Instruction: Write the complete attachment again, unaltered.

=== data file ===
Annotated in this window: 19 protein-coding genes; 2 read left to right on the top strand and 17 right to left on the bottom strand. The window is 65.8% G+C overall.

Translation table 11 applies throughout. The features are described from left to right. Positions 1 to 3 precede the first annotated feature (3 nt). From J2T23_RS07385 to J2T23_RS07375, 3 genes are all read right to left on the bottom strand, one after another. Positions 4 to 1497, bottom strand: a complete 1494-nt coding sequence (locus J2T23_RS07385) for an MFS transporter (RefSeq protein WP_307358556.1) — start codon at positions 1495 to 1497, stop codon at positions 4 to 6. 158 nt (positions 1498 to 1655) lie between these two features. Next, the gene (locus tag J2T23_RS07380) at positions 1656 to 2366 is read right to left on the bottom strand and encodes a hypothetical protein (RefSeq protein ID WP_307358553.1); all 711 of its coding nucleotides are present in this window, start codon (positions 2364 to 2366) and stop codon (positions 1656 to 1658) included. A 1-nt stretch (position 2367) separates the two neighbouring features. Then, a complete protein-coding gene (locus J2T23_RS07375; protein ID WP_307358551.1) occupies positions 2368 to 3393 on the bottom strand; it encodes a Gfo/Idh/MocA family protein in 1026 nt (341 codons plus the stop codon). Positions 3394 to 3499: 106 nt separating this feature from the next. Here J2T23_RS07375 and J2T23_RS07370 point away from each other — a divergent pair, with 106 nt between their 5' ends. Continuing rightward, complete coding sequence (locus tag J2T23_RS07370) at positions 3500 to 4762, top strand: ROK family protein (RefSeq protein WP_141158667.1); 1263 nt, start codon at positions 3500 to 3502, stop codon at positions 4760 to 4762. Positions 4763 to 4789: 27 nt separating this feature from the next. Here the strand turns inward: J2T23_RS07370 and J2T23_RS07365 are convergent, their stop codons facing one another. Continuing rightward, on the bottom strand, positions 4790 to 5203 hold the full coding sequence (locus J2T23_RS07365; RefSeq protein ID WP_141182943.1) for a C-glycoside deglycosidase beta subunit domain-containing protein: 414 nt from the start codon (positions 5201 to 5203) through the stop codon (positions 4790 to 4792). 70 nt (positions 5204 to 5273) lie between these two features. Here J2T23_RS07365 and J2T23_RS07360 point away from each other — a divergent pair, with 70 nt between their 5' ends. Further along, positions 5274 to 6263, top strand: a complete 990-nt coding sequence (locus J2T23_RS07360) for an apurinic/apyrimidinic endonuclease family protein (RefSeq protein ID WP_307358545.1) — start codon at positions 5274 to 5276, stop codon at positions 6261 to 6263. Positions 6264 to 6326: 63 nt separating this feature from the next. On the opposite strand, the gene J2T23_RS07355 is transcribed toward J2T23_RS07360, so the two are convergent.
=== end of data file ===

Annotated in this window: 19 protein-coding genes; 2 read left to right on the top strand and 17 right to left on the bottom strand. The window is 65.8% G+C overall.

Translation table 11 applies throughout. The features are described from left to right. Positions 1 to 3 precede the first annotated feature (3 nt). From J2T23_RS07385 to J2T23_RS07375, 3 genes are all read right to left on the bottom strand, one after another. Positions 4 to 1497, bottom strand: a complete 1494-nt coding sequence (locus J2T23_RS07385) for an MFS transporter (RefSeq protein WP_307358556.1) — start codon at positions 1495 to 1497, stop codon at positions 4 to 6. 158 nt (positions 1498 to 1655) lie between these two features. Next, the gene (locus tag J2T23_RS07380) at positions 1656 to 2366 is read right to left on the bottom strand and encodes a hypothetical protein (RefSeq protein ID WP_307358553.1); all 711 of its coding nucleotides are present in this window, start codon (positions 2364 to 2366) and stop codon (positions 1656 to 1658) included. A 1-nt stretch (position 2367) separates the two neighbouring features. Then, a complete protein-coding gene (locus J2T23_RS07375; protein ID WP_307358551.1) occupies positions 2368 to 3393 on the bottom strand; it encodes a Gfo/Idh/MocA family protein in 1026 nt (341 codons plus the stop codon). Positions 3394 to 3499: 106 nt separating this feature from the next. Here J2T23_RS07375 and J2T23_RS07370 point away from each other — a divergent pair, with 106 nt between their 5' ends. Continuing rightward, complete coding sequence (locus tag J2T23_RS07370) at positions 3500 to 4762, top strand: ROK family protein (RefSeq protein WP_141158667.1); 1263 nt, start codon at positions 3500 to 3502, stop codon at positions 4760 to 4762. Positions 4763 to 4789: 27 nt separating this feature from the next. Here the strand turns inward: J2T23_RS07370 and J2T23_RS07365 are convergent, their stop codons facing one another. Continuing rightward, on the bottom strand, positions 4790 to 5203 hold the full coding sequence (locus J2T23_RS07365; RefSeq protein ID WP_141182943.1) for a C-glycoside deglycosidase beta subunit domain-containing protein: 414 nt from the start codon (positions 5201 to 5203) through the stop codon (positions 4790 to 4792). 70 nt (positions 5204 to 5273) lie between these two features. Here J2T23_RS07365 and J2T23_RS07360 point away from each other — a divergent pair, with 70 nt between their 5' ends. Further along, positions 5274 to 6263, top strand: a complete 990-nt coding sequence (locus J2T23_RS07360) for an apurinic/apyrimidinic endonuclease family protein (RefSeq protein ID WP_307358545.1) — start codon at positions 5274 to 5276, stop codon at positions 6261 to 6263. Positions 6264 to 6326: 63 nt separating this feature from the next. On the opposite strand, the gene J2T23_RS07355 is transcribed toward J2T23_RS07360, so the two are convergent.